Burmese militia leader behind Mekong murders executed in ChinaBy Patrick Boehler Mar 01, 2013 3:29PM UTC
Naw Kham, the Burmese militia leader sentenced to death in China for piracy and murder, was executed in China’s border province Yunnan on Friday afternoon.
The 43-year-old ethnic Shan was executed by lethal injection along with three other co-defendants in the provincial capital Kunming, after pleading guilty and being sentenced to death on charges of murder, kidnapping, drug smuggling and ship hijacking on Nov. 6 last year. He retracted his guilty plea after the verdict.
The sentence was carried out by lethal injection, the Xinhua news agency reported in a microblog post. Yunnan was the first Chinese province to adopt this form of death penalty in 2003. Their remains will be incinerated and handed over to the Burmese consulate in Kunming.
The execution was preceded by unprecedented television coverage of the trial and the preparations for the executions. National television even showed a live broadcast of the four being escorted from their cells.
Naw Kham had first appealed for a reprieve of the death penalty, but the Supreme People’s Court of Yunnan province upheld the sentence on Dec. 26. The sentence had been confirmed by the national Supreme People’s Court in Beijing in February, China National Television said, citing the Kunming People’s Intermediate Court in charge of handling procedures.
Naw Kham and his militia were accused of masterminding the kidnapping and murder of 13 Chinese sailors on the Mekong River on Oct. 5, 2011, after these allegedly refused to pay protection money. The incident received international media attention.
The trial in Kunming had been given much publicity in China as it was celebrated as a first trial of a “terrorist” who killed Chinese citizens abroad.
A 200-man strong investigative team had been set up to find the former member of the Mong Tai Army in Burma’s lawless Shan State. The first ever known use of a drone strike by China was considered by the investigators, according to recent revelations.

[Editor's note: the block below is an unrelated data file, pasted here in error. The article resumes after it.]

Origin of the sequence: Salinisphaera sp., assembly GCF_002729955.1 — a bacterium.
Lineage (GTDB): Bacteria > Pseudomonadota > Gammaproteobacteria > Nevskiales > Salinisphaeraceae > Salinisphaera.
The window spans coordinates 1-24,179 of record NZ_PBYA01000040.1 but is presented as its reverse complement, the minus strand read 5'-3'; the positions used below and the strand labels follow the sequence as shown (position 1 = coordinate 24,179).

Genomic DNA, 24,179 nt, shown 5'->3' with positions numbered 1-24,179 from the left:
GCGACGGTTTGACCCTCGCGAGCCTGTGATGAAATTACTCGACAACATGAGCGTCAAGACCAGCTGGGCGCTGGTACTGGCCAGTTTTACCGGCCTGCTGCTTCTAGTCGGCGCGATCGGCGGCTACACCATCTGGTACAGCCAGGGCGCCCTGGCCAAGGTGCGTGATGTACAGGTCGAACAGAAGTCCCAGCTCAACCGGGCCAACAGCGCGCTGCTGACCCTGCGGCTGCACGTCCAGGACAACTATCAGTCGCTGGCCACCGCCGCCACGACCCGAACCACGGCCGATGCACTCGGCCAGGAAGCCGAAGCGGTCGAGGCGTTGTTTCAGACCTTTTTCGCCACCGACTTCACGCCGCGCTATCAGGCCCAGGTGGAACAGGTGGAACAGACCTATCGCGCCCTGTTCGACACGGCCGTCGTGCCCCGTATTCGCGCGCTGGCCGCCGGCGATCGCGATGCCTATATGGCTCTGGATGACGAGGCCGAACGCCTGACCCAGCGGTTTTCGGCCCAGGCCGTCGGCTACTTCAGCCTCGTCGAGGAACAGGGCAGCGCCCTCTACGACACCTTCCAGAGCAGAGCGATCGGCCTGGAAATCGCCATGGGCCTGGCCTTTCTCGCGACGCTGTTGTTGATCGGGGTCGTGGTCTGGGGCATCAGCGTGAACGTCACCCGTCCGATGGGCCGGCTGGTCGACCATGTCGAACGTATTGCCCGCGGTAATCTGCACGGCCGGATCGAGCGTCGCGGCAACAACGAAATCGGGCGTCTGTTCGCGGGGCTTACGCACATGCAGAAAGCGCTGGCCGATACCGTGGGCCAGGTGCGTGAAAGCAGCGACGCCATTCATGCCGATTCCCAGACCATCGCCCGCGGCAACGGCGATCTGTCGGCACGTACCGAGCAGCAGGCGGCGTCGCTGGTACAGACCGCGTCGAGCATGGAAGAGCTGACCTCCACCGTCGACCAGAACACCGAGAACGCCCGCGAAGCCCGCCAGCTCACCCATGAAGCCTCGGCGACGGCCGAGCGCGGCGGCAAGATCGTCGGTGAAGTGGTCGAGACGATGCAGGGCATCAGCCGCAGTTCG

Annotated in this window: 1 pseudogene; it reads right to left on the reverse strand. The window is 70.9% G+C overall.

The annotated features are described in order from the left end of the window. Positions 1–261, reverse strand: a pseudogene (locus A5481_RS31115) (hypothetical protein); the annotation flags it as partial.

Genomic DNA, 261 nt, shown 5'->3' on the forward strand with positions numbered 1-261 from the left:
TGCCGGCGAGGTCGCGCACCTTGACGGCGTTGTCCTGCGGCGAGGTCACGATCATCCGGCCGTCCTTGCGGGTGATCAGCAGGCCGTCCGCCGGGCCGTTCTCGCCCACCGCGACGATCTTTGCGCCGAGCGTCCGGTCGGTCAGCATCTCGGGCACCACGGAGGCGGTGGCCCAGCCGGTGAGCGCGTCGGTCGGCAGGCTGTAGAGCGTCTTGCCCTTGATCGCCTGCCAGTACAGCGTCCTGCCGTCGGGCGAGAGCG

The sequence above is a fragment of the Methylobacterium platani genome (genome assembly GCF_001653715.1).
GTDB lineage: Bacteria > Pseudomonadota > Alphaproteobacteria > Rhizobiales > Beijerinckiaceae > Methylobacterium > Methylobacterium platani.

Riparian countries also set up a joint patrol mechanism on the Mekong River, which is still in place under Chinese leadership.
Naw Kham was eventually captured in April last year when he crossed from Burma into Laos. He was then extradited to China, where he faced a Chinese court with an assigned defence lawyer, who has since stated publicly that she had made no attempt to defend her client’s interests.
The nationalistic newspaper Global Times compared Naw Kham’s capture with that of al-Qaeda leader Osama bin Laden’s by US Navy Seals in May 2011, saying it was even more difficult in part because Naw Kham was not executed on the spot, but faced, an albeit questionable, trial.
He didn’t stand much of a chance in a country where the conviction rate for criminal trials stood at 99.9% in 2010 according to figures by China’s Supreme Court. The world’s most populous country does not publish figures on how many death sentences are carried out.
The announcement of his execution on Wednesday has caused a stir among Chinese microbloggers with thousands of posts and comments in the first hours, mostly jubilant of China’s final decision on Naw Kham’s fate.
The execution comes four days ahead of the once in a decade leadership transition in China with the convention of a new session of its rubber-stamp legislature, the National People’s Congress.